Both episodes, “highlight the fragile nature of private stablecoins, and will accelerate calls for regulation,” Fitch said.
To date, so-called algorithmic stablecoins (such as Terra) have faced particular regulatory skepticism, Fitch noted, given the challenges they face in maintaining their value.
Recently, Terra’s algorithmic peg failed as, “the backing entity’s crypto reserve was not sufficiently large to serve as a source of stability when [Terra’s] algorithmic peg mechanism came under speculative pressure,” Fitch explained, adding that the failure of Terra’s peg, “sent shocks through the decentralised finance (defi) sector…”
Indeed, in the wake of that event, a more conventionally-pegged stablecoin, Tether, also saw its value deviate from its U.S. dollar peg.
“There could be significant negative repercussions for cryptocurrencies and digital finance if investors lose confidence in stablecoins,” Fitch said.
“Bouts of volatility will probably continue as the crypto sector digests the repercussions of the failure of the [Terra] peg, and as U.S. policy rate increases and equity volatility pressure high-beta assets,” it noted.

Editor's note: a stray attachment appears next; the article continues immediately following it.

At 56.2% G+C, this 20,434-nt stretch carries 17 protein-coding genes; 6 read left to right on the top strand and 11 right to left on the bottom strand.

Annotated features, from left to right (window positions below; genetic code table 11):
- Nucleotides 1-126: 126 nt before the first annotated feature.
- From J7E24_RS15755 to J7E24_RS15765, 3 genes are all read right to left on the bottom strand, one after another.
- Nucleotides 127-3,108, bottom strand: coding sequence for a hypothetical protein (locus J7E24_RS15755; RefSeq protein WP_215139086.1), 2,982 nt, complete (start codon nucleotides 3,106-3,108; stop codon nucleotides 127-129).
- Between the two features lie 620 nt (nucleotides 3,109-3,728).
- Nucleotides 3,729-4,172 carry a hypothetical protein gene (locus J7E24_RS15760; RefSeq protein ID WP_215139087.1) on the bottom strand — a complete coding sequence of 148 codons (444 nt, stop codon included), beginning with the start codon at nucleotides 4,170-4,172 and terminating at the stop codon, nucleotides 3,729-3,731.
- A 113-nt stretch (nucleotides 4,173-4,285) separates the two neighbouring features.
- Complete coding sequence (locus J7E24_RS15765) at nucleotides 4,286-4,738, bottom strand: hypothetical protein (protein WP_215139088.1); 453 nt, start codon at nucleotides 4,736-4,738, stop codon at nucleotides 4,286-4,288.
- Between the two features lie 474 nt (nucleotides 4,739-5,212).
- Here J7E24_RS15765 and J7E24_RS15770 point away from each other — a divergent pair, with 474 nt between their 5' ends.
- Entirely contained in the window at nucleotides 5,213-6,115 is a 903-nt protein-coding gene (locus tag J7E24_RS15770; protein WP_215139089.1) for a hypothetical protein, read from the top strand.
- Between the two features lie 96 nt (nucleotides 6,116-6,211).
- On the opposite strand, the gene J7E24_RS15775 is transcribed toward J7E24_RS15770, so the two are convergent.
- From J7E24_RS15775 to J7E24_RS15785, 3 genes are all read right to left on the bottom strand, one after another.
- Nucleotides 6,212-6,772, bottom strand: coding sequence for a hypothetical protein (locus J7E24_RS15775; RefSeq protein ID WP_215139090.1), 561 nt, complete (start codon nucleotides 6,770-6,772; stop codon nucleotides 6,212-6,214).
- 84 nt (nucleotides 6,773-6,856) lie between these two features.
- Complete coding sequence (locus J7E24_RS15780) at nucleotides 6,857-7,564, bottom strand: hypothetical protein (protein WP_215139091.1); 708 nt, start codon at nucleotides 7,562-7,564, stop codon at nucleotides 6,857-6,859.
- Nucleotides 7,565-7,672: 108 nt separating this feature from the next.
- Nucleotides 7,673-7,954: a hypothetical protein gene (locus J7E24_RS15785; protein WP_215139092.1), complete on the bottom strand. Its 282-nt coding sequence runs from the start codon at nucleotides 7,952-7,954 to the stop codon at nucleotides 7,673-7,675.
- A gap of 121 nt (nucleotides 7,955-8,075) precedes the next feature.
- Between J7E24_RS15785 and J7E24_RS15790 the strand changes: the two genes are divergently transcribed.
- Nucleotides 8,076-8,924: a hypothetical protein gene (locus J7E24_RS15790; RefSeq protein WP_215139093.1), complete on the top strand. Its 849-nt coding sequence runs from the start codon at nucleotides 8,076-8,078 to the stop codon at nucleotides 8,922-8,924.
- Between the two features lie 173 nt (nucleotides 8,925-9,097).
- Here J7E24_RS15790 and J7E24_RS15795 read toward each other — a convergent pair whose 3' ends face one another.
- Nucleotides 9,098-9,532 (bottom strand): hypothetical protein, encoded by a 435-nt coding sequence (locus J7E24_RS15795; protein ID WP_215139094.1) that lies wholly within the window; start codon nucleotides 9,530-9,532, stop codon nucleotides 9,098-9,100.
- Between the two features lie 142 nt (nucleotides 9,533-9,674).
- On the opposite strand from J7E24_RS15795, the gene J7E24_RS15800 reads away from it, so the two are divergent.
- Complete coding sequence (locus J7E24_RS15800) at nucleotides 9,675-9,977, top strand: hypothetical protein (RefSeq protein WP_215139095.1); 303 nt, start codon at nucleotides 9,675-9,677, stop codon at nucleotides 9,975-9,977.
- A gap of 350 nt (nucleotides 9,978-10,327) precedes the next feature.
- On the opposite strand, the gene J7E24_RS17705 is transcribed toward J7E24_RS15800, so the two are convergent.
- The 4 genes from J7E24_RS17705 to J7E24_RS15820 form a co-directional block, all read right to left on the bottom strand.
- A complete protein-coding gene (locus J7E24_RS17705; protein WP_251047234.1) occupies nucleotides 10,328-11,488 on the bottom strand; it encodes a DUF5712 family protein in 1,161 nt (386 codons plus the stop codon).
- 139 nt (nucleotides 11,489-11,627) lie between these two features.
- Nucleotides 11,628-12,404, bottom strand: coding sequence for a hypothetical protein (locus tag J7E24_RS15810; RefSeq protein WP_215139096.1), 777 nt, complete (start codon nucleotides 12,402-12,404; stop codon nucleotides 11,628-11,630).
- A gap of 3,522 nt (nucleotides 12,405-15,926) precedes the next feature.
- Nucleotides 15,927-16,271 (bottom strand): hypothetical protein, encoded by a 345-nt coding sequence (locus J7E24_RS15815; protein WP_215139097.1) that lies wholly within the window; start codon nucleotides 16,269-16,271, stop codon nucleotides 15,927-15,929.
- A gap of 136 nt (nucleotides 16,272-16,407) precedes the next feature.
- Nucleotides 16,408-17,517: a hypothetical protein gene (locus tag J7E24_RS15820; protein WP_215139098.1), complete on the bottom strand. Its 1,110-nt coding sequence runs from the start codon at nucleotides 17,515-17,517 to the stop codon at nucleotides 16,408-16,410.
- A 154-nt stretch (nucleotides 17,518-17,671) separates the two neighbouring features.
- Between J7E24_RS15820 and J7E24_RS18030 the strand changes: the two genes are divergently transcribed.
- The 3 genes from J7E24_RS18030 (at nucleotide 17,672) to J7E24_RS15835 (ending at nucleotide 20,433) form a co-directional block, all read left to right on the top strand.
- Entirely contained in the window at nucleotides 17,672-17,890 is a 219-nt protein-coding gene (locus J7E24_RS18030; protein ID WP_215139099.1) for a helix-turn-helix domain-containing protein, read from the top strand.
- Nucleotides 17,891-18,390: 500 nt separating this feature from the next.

As for the effects on traditional financial markets, at this point, the links between crypto markets and regulated financial markets “remain weak” Fitch said — which limits the risk of crypto volatility spreading to the mainstream markets and causing financial instability.
“However, many regulated financial entities have increased their exposure to cryptocurrencies, defi and other forms of digital finance in recent months, and some Fitch-rated issuers could be affected if crypto market volatility becomes severe,” it noted. “There is also a risk of an impact on the real economy, for example through negative wealth effects if crypto asset values fall steeply.”